Cuba Is One Of Five Healthiest Countries in the World

“Healthy countries” is not the most popular information subject for mass media. Newspapers usually write about viruses, diseases or epidemics threatening the whole region at once. The American magazine “Foreign Policy” has published the rating of the five healthiest countries and explained its choice.


On the whole, the Japanese live longer than representatives of other nations – their average lifetime makes up 86 years. The secret of the Japanese health consists in bodily exercise and food products with a low content of cholesterol. The Japanese diet includes fish, rice and sea-weed which lower the risk of heart diseases and cancer.

Fitness clubs have come in fashion in Japan. Sound health of several generations of this nation is maintained and improved due to a special state program which provides exercising before and during the workday. This program is financed by the Government.

The biggest Japanese mobile operator already offers “Fitness Phone”, a service of measuring daily physical exercise, to lovers of the advanced technologies.

Nowadays, population health is threatened by the “western” food with its traditionally high content of fat: 7 million of the Japanese are suffering from diabetes, which spreads in Asia quicker that in other parts of the world.


France has the lowest rate of heart diseases which are considered the main reason of mortality. Specialists explain this fact by slow eating and daily consumption of a glass of wine. The French cuisine is traditionally rich in fats and carbohydrates, but it is eaten slowly, a little at a time and washed down with a moderate amount of wine.

It is worth mentioning that in 2002 the World Health Organization declared France the healthiest country of the European Union. Despite the fact that many of the French die of cancer and other severe diseases, the average lifetime in France makes up 75 years for men and 83 years for women, and goes on increasing.

Nowadays, obesity is declared a major problem, and a high rate of mortality caused by cancer and cardiovascular diseases is registered in France. The leadership of this country concerning the low rate of cardiovascular diseases is running the risk of becoming a negative leadership.


Iceland has the lowest child mortality rate and the best antenatal care in the world. Figures speak for themselves: 2 deaths of children under five per one thousand of newborns. In the USA this rate makes up 7 children.

The Icelandic Government pays for a wide range of services of mother and child medical care. Besides, it assures maintenance of 80 per cent of the mother’s salary during three months.

However, nowadays the Icelandic population also suffers from obesity. The country annually consumes an enormous amount of sugar per capita, mainly due to an exaggerated passion for carbonated beverages.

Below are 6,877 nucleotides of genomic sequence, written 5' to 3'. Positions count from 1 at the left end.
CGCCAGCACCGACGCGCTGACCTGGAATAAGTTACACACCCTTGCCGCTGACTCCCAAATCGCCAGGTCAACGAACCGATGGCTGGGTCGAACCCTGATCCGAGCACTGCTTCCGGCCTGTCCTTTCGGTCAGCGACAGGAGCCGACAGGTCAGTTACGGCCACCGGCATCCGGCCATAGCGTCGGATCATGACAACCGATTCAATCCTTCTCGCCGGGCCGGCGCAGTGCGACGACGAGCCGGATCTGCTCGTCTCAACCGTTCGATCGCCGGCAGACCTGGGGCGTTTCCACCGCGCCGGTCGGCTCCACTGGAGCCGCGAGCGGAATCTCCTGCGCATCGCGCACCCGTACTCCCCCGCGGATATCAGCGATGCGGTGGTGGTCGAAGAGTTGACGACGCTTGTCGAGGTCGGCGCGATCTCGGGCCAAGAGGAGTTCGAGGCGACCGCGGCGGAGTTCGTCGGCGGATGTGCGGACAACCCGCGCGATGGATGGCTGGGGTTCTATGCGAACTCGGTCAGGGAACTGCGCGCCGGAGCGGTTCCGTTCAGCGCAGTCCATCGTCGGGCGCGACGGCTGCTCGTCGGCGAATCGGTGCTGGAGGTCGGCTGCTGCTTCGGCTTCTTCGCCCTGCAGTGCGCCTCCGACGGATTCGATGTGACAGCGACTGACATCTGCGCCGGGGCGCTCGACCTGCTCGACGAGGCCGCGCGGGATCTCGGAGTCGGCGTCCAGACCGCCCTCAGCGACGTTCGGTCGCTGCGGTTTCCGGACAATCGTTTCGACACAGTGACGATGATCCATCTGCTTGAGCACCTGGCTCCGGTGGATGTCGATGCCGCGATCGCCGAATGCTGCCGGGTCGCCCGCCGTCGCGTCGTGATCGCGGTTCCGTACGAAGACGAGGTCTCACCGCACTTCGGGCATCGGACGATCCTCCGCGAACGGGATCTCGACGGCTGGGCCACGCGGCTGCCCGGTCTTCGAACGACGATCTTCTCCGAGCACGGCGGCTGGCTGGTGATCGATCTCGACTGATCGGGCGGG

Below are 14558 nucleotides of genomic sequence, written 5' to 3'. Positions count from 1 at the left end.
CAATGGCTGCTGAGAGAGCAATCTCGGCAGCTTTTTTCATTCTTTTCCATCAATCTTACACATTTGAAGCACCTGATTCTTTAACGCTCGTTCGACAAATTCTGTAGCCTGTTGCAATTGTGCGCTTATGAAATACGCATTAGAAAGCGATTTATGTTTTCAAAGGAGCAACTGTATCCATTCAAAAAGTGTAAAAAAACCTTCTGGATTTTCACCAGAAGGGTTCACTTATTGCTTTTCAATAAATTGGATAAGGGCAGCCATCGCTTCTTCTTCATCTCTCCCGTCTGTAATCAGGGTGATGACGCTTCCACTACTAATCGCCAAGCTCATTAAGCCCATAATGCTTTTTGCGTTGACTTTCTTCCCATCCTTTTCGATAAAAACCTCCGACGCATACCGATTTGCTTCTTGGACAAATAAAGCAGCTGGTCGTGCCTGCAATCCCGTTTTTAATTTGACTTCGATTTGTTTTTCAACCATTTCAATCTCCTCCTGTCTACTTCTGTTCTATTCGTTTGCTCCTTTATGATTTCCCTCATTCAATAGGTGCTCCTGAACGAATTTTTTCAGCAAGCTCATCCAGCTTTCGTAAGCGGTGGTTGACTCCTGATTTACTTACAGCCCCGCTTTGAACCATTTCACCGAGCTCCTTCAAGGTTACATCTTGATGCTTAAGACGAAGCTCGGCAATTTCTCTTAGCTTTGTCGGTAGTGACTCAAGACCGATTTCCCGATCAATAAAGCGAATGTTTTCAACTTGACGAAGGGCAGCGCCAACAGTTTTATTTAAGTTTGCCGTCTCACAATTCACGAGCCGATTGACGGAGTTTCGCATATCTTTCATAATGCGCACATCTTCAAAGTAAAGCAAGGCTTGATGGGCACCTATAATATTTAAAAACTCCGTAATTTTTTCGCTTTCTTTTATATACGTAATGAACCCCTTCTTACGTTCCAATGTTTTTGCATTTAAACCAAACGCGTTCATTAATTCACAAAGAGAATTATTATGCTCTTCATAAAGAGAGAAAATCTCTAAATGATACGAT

Sweden may boast of the highest probability of survival in case of a cancer disease, as well as of an almost 100% rate of child immunization.

Almost 14% of the state expenses go to healthcare and make up 85% of expenses on medical care. Besides, the 9-million population is served in modern hospitals and clinics equipped with the latest medical equipment.

The Swedes believe that a comprehensive social assistance which provides everything from professional development support to street illumination lowers the population sickness rate.

There still is a problem of queuing: the Swedes have to wait for reception and operations. The attempts to transfer small medical institutions to private ownership do not result in any evident progress.


The island of freedom may rightly be proud of a low child mortality rate and a medium lifetime. The rate of six doctors per one thousand of Cubans is the highest rate in the world.

According to the experts, a big number of doctors cannot guarantee the population health, however, in Cuba it contributes to efficiency of measures on disease prevention. Thousands of Cuban doctors annually go abroad on study tours. Due to professionalism and the state support of healthcare Cuba achieves results even Europe may be envious of.

On the other hand, the focus on prevention and early diagnosis leads to the lack of drugs in the country. Besides, it is expected that openness of the Cuban society and increase in purchasing capacity of big layers of population shall stimulate the “import” of European and American diseases connected with dieting and food.

It is also worth mentioning that according to the Public Organization “March of Dimes” the healthiest countries from the genetic point of view are France, Austria, Australia, Switzerland and Russia.

8 million children with severe genetic defects are born every year. It makes up 6% of the total number of newborns. The number of newborns with severe genetic effects in the most developed countries makes up from 397 to 425 per 10.000 children.

The Russian rate makes up 429 per 10.000 newborns. The USA with its rate of 478 per 10.000 children occupies the 20th place, right after Cuba. The list is enclosed by Benin, Saudi Arabia and Sudan (from 779 to 820 per 10.000 newborns respectively). Among the post-Soviet countries the worst indicators are registered in Tajikistan (752), Kyrgyzstan (735) and Azerbaijan (631).

We should remember that our health is influenced not only by environment, the level of medical and genetic consulting and the healthcare level on the whole. A great deal depends on every one of us: his/her culture, education and lifestyle.



In Cuba’s Academic Advantage, Martin Carnoy analyses the success of the Cuban school system as measured by the results achieved by Cuban students in international math, science, and language tests. The study includes data from Chile and Brazil whose students consistently test less well than Cuban students on these same tests despite the fact that these two countries enjoy better socio-economic indicators than does Cuba and educational reform efforts have been undertaken by their respective governments. He references studies, the results of which are well known by researchers, which demonstrate that academic success among socially disadvantaged students is far less likely than for students from better-off families (p. 45). Why does this co-relation not hold true for Cuba? Carnoy argues that an important component of student success in Cuba, including students from lower socio-economic circumstances, is the result of what he terms state-generated social capital.

A Medical Student Looks at Cuba A Country of Contradictions